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"Twitterature" - classics in 140 characters or less

Twitter Want to reread your favorite classics but don't have the time? Alexander Aciman and Emmett Rensin can help.

They've put together great literary works in no more than 140 characters in the hilarious Twitterature (Penguin, $12), which is more fun than Cliff's Notes could ever be (though possibly less helpful if you're studying for a test.)

The book requires a working knowledge of the classics, of course. You have to get why this tweet from Hamlet is so funny: "Mom says to stop wearing black.'' A new take on Pride and Prejudice's famous opening: "Usually a man wills his home to his wife or kids. But sometimes, he wills it to a distant relative, so when he dies, you're out on your ass.''

Read Twitter versions of The Odyssey, Anna Karenina, Great Expectations and other great works - and let the laughter begin.


 

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amy

Now why didn't we think of writing a book like this??? Would have been a riot to do, too!

Mona Melendy

Have you--or have they--even ever read P&P? That has nothing to do with the opening line. Perhaps you could call it a vague summary of the book, but if that's what they think it's about, they're missing the point.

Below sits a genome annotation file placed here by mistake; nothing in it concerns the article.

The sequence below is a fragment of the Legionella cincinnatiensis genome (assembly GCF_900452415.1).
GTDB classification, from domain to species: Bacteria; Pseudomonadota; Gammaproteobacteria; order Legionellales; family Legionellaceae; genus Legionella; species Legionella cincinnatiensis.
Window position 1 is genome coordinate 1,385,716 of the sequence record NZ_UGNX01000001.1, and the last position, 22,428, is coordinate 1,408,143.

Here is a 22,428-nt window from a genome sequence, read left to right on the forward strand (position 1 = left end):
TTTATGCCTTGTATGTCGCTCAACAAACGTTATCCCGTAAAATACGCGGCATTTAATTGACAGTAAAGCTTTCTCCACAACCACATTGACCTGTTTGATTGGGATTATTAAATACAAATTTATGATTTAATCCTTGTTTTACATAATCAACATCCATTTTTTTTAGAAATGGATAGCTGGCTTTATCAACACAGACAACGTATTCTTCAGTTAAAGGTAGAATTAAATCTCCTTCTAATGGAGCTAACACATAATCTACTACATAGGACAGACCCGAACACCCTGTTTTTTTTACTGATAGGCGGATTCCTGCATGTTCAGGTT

Connie

Well, "Twitterature" is not a line by line analysis of the books, just the basic storylines put into tweet form. Although of course one could argue that's exactly the set-up for P&P: in addition to be a great comic novel, it's also a commentary on the laws and mores of the time that kept many women's lives so narrow. Jane Austen wasn't just about the romance; she was a social commentator. Why is Emma Woodhouse such a busybody? Society deems a young woman with a fortune shouldn't be ALLOWED to do anything; so she meddles in her friends' lives (very unsuccessfully).

Economics are at the very heart of Elizabeth Bennet's dilemma; she's an idealist, and she wants to marry for love. But can she legitimately afford to? Don't you remember what happened to the poor Dashwoods in "Sense and Sensibility" when Mr. Dashwood died? It wasn't pretty - by their standards, anyway. Though luckily Col. Brandon came along and straightened things out.

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